Instructables

Creating Successful Photographs - Fine Art

Picture of Creating Successful Photographs - Fine Art
Out of all the different types of photography, fine art photography will always be the most sought after in my opinion.  Every photographer is an artist, and if most of them could make a living off of fine art, I'm sure they would. 

Fine art is a way to express yourself, state your opinions, create or capture beauty and more, and it gives you the opportunity to photograph whatever you want, however you want. 

This particular tutorial is a part of my "Creating Successful Photographs" series.  If you've never done photography before, you might want to start at my "Basics" instructable:

http://www.instructables.com/id/Creating-Successful-Photographs-The-Basics/

**NOTE: All photographs used in this tutorial were shot and retouched by myself, including those that have the Vogue logo as they have been published on Vogue.it

http://www.vogue.it/en/photovogue/Profilo/4c65f6cf-0d59-4e5c-8939-4a0f8a20a949/User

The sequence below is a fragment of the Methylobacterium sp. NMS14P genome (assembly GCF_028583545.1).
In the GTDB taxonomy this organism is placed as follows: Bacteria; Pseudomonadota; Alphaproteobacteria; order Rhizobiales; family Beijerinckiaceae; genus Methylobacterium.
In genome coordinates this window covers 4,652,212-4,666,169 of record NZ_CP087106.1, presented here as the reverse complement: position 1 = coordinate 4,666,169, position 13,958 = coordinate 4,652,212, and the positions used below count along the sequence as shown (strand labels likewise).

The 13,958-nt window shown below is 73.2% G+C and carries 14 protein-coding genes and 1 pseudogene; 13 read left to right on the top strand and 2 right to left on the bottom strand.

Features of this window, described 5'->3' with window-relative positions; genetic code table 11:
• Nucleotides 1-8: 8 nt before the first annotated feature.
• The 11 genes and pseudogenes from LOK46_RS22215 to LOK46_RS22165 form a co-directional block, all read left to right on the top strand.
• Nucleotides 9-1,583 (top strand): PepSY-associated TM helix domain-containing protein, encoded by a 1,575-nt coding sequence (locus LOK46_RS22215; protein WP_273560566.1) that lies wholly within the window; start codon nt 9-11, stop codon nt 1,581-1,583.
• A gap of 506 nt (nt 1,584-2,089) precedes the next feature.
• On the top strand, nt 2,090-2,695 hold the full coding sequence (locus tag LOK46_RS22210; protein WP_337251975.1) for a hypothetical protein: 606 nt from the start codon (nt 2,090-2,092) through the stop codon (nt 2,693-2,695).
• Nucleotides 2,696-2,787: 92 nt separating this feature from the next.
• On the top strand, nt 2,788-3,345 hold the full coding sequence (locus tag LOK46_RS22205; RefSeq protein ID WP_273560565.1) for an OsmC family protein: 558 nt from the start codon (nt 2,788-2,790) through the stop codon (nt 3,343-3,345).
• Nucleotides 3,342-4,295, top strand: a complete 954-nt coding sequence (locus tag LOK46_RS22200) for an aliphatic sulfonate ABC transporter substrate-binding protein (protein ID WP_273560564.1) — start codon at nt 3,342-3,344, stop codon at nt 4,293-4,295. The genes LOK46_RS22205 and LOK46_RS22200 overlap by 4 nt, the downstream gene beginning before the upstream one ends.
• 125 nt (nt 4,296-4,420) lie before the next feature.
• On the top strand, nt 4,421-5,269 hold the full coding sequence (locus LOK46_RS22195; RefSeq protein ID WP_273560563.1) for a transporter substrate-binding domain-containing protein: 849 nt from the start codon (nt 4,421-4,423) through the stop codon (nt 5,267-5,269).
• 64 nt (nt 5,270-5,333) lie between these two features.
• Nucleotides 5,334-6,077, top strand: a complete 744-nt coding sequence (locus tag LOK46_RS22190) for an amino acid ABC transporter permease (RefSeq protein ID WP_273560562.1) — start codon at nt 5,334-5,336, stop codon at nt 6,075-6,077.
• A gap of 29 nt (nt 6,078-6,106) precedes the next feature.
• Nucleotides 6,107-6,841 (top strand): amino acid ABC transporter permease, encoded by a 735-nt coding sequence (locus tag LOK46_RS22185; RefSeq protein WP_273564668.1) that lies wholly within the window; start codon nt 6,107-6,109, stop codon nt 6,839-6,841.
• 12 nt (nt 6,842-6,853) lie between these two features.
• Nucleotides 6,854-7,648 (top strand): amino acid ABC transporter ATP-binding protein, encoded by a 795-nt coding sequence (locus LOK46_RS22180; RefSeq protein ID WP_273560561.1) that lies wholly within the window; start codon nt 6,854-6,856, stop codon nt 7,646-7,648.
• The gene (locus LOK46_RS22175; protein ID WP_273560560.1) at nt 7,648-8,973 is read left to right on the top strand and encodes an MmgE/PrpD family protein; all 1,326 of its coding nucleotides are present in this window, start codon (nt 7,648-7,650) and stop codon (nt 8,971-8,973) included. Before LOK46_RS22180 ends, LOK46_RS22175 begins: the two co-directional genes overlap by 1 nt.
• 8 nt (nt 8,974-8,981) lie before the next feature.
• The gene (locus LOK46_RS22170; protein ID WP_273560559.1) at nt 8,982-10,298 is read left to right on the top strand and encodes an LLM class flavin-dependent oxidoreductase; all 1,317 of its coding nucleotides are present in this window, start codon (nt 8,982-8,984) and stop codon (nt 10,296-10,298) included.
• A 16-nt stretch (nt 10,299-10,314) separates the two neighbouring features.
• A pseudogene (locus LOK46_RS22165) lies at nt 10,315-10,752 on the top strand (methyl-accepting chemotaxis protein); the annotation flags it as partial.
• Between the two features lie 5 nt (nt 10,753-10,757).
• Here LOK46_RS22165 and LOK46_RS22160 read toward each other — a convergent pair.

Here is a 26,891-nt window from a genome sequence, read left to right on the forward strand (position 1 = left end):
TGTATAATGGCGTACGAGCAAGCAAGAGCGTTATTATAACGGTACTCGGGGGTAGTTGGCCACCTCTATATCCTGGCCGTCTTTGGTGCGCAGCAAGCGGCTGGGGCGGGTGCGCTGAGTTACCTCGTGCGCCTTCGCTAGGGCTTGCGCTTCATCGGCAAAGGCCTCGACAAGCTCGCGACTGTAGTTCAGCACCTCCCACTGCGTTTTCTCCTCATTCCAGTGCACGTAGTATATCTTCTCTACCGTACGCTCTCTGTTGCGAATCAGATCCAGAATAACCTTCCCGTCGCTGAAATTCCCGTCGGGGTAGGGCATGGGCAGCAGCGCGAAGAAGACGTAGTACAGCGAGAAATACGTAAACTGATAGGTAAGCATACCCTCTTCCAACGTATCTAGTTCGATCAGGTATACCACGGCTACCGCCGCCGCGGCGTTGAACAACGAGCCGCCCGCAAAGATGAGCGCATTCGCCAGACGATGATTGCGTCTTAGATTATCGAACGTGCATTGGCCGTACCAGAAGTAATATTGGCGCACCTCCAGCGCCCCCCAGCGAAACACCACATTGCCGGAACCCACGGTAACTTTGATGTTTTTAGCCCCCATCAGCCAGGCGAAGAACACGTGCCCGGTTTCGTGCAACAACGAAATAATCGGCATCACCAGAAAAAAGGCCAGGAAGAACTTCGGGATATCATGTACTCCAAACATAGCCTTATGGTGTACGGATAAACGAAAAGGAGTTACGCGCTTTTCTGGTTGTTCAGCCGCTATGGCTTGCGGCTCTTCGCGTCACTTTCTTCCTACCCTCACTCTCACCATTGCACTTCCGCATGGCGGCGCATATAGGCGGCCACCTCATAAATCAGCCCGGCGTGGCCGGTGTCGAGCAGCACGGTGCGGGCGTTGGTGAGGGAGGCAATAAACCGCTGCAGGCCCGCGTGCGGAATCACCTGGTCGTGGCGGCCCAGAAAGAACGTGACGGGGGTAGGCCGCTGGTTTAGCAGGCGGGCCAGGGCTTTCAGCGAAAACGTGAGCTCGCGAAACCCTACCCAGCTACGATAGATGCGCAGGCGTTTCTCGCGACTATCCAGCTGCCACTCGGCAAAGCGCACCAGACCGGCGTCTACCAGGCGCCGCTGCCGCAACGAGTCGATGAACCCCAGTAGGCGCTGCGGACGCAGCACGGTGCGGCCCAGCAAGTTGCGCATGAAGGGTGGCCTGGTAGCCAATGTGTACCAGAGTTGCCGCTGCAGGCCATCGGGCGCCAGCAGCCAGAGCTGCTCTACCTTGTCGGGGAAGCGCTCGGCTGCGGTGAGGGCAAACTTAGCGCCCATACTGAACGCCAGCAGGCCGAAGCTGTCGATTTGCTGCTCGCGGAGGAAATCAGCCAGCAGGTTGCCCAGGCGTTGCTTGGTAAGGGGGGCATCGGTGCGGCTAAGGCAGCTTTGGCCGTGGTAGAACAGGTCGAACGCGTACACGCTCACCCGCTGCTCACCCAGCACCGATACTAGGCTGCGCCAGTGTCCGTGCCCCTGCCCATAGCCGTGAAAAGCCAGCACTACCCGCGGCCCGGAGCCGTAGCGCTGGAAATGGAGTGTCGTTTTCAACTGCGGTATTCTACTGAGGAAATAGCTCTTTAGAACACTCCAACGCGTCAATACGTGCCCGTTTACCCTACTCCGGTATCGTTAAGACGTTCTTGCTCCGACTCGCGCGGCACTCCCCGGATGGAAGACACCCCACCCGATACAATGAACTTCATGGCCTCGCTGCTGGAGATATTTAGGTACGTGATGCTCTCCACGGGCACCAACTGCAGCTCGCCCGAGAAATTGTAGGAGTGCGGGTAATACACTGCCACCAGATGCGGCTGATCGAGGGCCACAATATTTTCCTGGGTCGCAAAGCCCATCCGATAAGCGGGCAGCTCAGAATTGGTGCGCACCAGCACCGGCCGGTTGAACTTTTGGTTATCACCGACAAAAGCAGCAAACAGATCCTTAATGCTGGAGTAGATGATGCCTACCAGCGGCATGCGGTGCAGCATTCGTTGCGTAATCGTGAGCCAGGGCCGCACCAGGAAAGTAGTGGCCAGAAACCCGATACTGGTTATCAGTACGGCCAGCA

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Step 1: Vintage Fine Art

Picture of Vintage Fine Art
You might say, "Well, how do I get vintage fine art if I'm not using a vintage camera or film?"  Well you can.  Vintage photograph is not just about the equipment that was used, it's about the feeling the photograph evokes.  A lot of fine art today is done with a vintage finishing.  The photograph should be taken in a classic way, following some of the more basic rules of photography, such as the rule of thirds and the Hogarth Line of Beauty.

Modern looking art tends to be more angular or graphic, especially in the photographic world.  By keeping your work more about the subject rather than the composition alone, you can achieve a vintage look.  

Another important aspect of vintage looking art is the technique used to make it look older, such as the tonality of the image.  Instead of using straight black and white, a lot of vintage or vintage looking photographs have a sepia, or brownish tone to them.  You can also make your photograph look more vintage by adding a grungy texture to it.   

what did you use to shoot these?
The chair and the covered bridge were on film, the other two were digital.